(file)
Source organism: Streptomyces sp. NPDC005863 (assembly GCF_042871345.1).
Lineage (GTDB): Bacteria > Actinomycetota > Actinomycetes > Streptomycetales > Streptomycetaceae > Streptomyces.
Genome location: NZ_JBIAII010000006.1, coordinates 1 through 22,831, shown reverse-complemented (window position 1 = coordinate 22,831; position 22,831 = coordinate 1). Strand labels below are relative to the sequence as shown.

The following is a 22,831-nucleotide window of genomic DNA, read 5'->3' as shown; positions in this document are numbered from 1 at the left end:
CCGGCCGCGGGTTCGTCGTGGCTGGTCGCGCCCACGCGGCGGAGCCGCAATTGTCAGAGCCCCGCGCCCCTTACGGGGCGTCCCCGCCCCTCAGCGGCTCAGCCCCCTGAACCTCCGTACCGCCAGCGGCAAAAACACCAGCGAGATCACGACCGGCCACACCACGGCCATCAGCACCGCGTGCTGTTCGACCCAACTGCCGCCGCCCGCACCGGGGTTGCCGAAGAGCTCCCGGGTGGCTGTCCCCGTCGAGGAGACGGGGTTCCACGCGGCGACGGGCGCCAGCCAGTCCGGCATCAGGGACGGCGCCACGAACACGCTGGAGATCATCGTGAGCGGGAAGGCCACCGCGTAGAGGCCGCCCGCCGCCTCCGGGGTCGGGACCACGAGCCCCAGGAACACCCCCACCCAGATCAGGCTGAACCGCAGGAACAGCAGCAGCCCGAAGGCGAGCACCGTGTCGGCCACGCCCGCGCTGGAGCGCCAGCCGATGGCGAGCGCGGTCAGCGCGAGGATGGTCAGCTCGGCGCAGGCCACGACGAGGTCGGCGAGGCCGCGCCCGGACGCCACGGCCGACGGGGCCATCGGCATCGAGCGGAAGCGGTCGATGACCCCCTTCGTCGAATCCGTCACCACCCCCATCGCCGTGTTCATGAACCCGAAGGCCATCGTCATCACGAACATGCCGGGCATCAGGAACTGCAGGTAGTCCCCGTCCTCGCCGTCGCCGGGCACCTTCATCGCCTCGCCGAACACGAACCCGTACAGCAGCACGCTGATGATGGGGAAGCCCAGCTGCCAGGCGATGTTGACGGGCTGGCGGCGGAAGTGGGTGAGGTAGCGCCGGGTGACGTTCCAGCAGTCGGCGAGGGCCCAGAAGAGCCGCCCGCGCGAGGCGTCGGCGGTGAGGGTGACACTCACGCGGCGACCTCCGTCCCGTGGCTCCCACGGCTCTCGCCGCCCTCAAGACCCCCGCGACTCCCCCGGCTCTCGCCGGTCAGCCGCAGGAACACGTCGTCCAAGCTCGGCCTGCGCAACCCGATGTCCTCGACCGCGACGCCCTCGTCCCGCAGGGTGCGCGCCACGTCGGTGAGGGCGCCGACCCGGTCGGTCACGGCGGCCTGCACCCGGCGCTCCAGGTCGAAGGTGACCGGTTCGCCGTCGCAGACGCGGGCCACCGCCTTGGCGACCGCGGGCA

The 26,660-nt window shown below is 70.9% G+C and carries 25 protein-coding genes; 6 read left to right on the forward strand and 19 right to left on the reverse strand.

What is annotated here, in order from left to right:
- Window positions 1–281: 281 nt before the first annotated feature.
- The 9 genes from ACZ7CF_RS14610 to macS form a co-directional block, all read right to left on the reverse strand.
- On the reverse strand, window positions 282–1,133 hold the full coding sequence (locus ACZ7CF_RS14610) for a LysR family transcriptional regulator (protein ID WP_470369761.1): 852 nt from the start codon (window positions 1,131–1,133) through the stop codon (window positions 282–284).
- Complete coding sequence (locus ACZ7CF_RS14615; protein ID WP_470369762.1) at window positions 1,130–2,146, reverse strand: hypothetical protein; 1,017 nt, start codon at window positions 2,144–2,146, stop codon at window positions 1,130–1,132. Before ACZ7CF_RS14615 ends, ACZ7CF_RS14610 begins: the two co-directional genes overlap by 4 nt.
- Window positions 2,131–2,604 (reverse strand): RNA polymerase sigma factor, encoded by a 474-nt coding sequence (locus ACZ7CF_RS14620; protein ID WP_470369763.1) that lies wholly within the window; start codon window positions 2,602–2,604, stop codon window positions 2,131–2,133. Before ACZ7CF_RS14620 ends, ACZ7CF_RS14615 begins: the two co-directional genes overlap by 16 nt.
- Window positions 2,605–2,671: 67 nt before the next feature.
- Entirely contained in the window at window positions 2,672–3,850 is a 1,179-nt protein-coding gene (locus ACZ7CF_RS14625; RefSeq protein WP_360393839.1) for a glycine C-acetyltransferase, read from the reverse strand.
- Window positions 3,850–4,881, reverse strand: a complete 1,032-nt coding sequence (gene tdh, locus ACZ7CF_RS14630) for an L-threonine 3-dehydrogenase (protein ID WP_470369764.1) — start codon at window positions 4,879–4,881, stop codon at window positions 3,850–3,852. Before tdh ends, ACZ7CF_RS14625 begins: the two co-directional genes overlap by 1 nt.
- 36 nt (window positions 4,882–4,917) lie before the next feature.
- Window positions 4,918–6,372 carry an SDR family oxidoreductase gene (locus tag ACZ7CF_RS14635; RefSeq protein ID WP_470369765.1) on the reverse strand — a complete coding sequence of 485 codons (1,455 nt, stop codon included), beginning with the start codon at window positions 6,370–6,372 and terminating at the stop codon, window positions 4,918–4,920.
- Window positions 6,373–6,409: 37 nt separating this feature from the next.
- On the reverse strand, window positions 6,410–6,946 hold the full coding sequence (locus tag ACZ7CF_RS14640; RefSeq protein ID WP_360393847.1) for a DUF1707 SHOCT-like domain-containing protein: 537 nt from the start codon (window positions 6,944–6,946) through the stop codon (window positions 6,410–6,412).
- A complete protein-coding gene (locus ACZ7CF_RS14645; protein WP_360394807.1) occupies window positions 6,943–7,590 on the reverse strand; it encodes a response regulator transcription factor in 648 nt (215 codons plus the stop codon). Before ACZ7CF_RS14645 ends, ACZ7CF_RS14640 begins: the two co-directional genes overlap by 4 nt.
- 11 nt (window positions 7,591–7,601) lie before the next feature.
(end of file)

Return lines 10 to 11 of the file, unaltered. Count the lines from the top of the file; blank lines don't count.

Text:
- On the reverse strand, window positions 282–1,133 hold the full coding sequence (locus ACZ7CF_RS14610) for a LysR family transcriptional regulator (protein ID WP_470369761.1): 852 nt from the start codon (window positions 1,131–1,133) through the stop codon (window positions 282–284).
- Complete coding sequence (locus ACZ7CF_RS14615; protein ID WP_470369762.1) at window positions 1,130–2,146, reverse strand: hypothetical protein; 1,017 nt, start codon at window positions 2,144–2,146, stop codon at window positions 1,130–1,132. Before ACZ7CF_RS14615 ends, ACZ7CF_RS14610 begins: the two co-directional genes overlap by 4 nt.